A C Section at six months is no trivial thing: the mother must have been gravely injured -- by her 'lover'.

I would also rate the impregnation statutory rape since she must have been only fourteen at conception. If classmates, he was being held back.

High school boys hanging with girls two years younger than themselves is quite abnormal. He's a predator.w

SC&A said...

Along the same lines...


Epaminondas said...

It's a tiny minority of preggo kickers

Dymphna said...

Here's Defender's link:
City Journal, as only Theodore Dalrymple can convey ideas:

Returning briefly to England from France for a speaking engagement, I bought three of the major dailies to catch up on the latest developments in my native land. The impression they gave was of a country in the grip of a thoroughgoing moral frivolity. In a strange inversion of proper priorities, important matters are taken lightly and trivial ones taken seriously.

This is not the charming or uplifting frivolity of Feydeau’s farces or Oscar Wilde’s comedies; it is the frivolity of real decadence, bespeaking a profound failure of nerve bound to have disastrous consequences for the country’s quality of life. The newspapers portrayed frivolity without gaiety and earnestness without seriousness—a most unattractive combination.

Not to mention the fact that the final arbiter in Europe, for any country's laws, is the Euro-court in Strasborg.

Any US Supreme Court justice who uses "international law" as his or her precedence is subverting the Constitution of our country.

The definition of "sovereignty" means what it says.

enuff said...

In light of this German incident, this Swedish piece might be of particular interest: 'Separate laws for Muslims' idea slammed

The article concludes with this quote by Lars Leijonborg, "Sweden has equality between men and women. To introduce exceptions for Muslims so that women can be oppressed with the support of the law is completely unacceptable to me...."

Unfortuately that appears to be exactly the course Eurabia has chosen to steer.

Maybe not today but certainly tomorrow.

MaxedOutMama said...

Raw Data - the answer to your question is a resounding "NO!"

Sorry, but this is foolish. In France an adolescent Muslim girl may not wear a scarf in school. In France Scientology is outlawed.

European countries do not have our constitution. We have separate legal systems, and I want to keep it that way. Of course they have something to offer. It is the place of the legislators and the public to consider those offerings and to incorporate them within US law if they are acceptable to us. It is not the place of judges.

Wally Ballou said...

Defender - very well said, and I couldn't agree more.

Raw_data: you seem to think that "considering" foreign decisions is a self-evidently reasonable and unobjectionable practice. You have asked repeatedly if anyone knows what "consider" means. Well, to my mind, one doesn't simply "consider" (i.e. "ponder") something - one considers "as". How are these foreign precedents to be considered? As authority? As precedent? That is precisely what is out of the question. As defender suggests, the presumption that our existing system is not robust enough to assimilate a previously unknown condition by constitutional means would be suicidal to the remnants of our consitutional government.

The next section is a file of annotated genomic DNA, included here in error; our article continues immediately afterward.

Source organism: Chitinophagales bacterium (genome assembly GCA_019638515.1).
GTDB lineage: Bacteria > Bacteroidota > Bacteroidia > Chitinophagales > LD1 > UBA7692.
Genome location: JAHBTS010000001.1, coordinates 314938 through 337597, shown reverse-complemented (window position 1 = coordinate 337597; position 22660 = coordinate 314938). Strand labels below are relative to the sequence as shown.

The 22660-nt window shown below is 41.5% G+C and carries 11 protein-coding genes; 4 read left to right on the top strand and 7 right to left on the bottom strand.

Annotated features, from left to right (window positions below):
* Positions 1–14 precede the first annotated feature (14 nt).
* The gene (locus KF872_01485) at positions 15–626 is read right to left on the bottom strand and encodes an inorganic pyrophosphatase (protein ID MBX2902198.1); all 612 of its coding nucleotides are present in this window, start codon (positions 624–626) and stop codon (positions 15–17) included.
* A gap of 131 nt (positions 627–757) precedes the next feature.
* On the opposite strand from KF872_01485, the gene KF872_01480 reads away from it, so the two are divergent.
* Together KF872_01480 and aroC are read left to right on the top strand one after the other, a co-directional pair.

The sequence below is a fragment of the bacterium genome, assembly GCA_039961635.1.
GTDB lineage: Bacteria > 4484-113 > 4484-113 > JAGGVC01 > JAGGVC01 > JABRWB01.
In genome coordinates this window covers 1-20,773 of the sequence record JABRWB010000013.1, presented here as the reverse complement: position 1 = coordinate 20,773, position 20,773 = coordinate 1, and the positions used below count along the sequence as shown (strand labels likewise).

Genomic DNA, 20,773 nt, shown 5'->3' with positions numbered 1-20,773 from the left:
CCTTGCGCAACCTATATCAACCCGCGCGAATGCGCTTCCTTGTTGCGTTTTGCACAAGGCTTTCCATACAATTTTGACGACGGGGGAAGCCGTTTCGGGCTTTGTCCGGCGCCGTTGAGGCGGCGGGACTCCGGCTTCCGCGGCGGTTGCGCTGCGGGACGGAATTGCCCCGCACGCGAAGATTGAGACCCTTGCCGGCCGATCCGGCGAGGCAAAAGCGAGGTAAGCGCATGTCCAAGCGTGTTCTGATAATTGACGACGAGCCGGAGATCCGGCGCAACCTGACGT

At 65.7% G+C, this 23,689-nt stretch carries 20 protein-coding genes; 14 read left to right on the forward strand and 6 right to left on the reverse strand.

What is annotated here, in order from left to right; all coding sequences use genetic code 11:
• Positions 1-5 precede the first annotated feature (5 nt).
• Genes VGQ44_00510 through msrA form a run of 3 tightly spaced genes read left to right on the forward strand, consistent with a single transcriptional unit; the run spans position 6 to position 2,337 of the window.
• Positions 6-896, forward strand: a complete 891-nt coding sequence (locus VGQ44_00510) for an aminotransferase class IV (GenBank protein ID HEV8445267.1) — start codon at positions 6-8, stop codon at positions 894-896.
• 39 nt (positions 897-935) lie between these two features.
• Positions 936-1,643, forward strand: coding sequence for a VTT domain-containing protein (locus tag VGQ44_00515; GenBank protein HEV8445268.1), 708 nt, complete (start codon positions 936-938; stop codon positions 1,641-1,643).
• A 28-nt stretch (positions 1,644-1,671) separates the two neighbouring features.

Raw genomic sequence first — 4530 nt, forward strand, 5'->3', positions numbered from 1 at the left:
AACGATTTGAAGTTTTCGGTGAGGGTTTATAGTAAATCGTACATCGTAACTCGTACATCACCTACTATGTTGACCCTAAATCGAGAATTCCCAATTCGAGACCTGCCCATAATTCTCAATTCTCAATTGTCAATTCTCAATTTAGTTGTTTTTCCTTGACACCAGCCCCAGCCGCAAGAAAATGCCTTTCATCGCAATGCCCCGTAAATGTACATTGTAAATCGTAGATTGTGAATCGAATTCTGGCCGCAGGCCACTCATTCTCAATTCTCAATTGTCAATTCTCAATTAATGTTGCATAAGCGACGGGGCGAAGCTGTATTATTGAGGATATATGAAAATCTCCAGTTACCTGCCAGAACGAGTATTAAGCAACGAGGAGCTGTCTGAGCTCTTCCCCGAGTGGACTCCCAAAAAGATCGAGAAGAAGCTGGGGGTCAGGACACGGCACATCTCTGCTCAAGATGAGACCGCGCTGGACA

No-one is saying that justices can't read foreign opinions; but that is as far as their "consider"-ation should extend.

Wally Ballou said...

Well, actually what you said (after the gratuitous crack about "right wing boobs") was:

I don't know why we shouldn't _consider_precedent from other nations and in novel situations, use it as authority

(emphasis added)

Since then, you've been dealing mostly in sarcasm.

If you had read defender's comments as closely as you wish people would read yours, you would see that he has already stipulated (as did I, with less eloquence) what you now maintain is your entire point - that "consideration" is all right as long as it does not regard extra-constitutional law as having any standing as precedent or authority. it does not.

So we no longer have anything to argue about.

Dymphna said...

raw data said:

It is extremely annoying when people project their own beliefs on to one's own word...

You must live a charmed life outside your attempts to communicate on these comments. It has been my experience that *all* communication is partial. Thus, if one is not understood, one tries again, or one simply walks away. But annoyed? Why? As Peter Drucker famously said, "communication is the act of the receiver, not the sender."

IOW, if people fail to understand what it is you're trying to say, their intellectual limits are their problem, right?

And if they *do* understand and fail to agree with your terms and definitions, it's still their problem,no?

You, meanwhile, are home free. So what's the annoyance about? Am I missing something here?

Wally Ballou said...

Someone who starts his argument by dishing out an epithet like "right wing boobs" hardly has room to be annoyed when people don't seem to grasp his meaning (especially when he doesn't state it clearly).

His ultimate point (or in its ultimate formulation) was trivial; it appears that HE was the one projecting an attitude (one of right-wing boobery) onto the Baron.

Read his original comment. It was offensive, smug and wrong.